As ugly as the depiction of the situation was, however, uglier still were the false allegations al-Jazeera made throughout the story in order to somehow excuse or justify the preponderance of illegal construction – allegations such as that “Israel rejects more than 90 percent of Palestinian requests for building permits”.
The facts tell a radically different story. The book “Illegal Construction in Jerusalem: A Variation on an Alarming Global Phenomenon” – written by JCPA Scholar-in-Residence Justice Reid Weiner in 2003 but reflecting consistent policies in effect since the reunification of Jerusalem in 1967 and that are still relevant today – meticulously refutes many of the justifications used for Palestinian illegal construction in East Jerusalem.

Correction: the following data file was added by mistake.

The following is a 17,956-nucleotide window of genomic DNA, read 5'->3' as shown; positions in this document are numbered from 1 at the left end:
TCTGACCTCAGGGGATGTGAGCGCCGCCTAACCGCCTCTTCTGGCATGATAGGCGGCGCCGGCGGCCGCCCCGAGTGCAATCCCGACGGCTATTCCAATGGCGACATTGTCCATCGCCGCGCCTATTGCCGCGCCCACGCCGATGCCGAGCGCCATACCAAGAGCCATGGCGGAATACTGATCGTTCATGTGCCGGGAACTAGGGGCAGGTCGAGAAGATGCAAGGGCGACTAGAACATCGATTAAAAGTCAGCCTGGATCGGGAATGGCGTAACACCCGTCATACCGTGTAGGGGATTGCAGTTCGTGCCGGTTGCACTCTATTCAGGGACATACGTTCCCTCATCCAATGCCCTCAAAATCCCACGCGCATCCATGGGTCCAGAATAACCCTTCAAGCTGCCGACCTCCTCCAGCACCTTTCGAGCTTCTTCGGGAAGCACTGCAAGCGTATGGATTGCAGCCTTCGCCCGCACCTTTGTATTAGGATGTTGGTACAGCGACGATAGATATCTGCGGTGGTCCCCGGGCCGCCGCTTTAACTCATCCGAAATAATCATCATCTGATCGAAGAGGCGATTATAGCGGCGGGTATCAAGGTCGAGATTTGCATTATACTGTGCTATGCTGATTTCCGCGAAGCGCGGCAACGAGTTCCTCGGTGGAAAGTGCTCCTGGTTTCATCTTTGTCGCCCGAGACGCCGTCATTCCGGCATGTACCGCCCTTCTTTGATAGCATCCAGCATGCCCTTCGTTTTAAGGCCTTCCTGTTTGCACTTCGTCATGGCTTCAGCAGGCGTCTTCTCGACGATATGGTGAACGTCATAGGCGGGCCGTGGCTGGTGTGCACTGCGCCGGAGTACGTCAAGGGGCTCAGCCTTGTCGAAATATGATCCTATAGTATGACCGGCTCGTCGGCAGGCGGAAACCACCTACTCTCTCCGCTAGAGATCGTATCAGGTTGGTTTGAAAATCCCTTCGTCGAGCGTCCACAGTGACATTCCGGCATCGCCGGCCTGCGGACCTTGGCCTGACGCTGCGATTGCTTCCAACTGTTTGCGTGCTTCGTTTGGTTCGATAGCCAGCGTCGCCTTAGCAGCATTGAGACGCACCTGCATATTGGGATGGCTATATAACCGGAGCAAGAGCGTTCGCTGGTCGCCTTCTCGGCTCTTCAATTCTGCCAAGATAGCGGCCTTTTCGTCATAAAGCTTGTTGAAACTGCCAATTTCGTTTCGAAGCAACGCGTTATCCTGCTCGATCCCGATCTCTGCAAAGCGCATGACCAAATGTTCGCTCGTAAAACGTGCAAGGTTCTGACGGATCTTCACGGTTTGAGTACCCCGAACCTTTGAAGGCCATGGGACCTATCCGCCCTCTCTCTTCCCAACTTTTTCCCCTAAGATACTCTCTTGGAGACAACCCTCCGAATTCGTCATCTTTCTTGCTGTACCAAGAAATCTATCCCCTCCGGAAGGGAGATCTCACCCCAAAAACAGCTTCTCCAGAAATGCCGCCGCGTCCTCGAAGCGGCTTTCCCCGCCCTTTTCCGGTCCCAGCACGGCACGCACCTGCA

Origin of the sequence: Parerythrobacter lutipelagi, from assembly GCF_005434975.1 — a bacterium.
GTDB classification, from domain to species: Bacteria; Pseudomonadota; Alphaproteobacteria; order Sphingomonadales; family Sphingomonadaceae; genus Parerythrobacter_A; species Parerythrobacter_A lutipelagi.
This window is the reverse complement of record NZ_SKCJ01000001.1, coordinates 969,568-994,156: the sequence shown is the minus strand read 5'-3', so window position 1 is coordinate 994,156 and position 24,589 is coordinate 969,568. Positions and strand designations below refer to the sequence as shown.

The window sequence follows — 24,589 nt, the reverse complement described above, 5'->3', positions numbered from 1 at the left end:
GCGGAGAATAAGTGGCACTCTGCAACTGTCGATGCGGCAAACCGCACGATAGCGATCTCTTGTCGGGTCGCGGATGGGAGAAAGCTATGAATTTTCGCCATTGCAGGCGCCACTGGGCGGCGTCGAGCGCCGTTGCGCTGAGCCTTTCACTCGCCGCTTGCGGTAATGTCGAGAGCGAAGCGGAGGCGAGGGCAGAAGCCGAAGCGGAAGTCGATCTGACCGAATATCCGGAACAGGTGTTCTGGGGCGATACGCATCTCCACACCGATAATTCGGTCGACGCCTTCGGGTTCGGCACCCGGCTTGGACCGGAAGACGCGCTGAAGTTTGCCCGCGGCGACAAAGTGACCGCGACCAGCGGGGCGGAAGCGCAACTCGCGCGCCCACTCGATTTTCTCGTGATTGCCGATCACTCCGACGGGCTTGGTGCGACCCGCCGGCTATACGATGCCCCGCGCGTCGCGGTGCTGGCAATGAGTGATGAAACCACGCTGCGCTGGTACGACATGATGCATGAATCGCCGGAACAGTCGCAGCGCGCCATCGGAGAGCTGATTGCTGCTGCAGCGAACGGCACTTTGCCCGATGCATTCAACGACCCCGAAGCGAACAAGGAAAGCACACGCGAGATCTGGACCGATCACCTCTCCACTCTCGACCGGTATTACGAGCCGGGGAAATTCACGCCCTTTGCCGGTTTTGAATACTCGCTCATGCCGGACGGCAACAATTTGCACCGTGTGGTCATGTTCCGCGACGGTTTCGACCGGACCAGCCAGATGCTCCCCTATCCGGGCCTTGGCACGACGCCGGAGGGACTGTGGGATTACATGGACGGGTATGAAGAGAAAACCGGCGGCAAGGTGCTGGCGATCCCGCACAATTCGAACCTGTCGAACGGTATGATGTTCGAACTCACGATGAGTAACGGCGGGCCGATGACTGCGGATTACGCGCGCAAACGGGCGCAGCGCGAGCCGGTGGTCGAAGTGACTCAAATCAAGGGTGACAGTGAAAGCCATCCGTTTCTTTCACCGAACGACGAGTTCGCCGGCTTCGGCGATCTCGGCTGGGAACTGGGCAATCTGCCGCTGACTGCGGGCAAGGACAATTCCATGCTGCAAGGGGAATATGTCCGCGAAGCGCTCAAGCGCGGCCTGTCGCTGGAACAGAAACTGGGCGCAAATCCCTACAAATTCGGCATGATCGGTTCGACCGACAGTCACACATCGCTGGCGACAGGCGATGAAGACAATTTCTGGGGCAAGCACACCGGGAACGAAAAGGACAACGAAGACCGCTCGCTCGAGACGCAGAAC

One of the primary accusations leveled at the city is its alleged unwillingness to grant building permits to the Arab residents of Jerusalem. It is often claimed that the Arab residents of the city who flout the permit process do so as a last resort, since the city never or seldom issues permits for them to build legally, even when their ownership of the land is not in dispute. A few typical examples illustrate these claims. A report by the Palestinian rights organization, Al-Haq, accuses Israel of “refusing to grant them building permits,” and “[pursing a policy aimed at] altering the ethnic composition of…Jerusalem.” Similar accusations appeared in the English language Palestinian weekly newspaper The Jerusalem Times, which claimed that the “building laws in effect…pose a serious obstacle in the face of Palestinians wishing to obtain building permits,” alleging that the cost of such permits “reach[es] upward of $30,000.” This article goes further to assert that the number of permits granted is “no more than a few dozen annually, granted after a wait of one to three years.” Not one of these baseless accusations is true.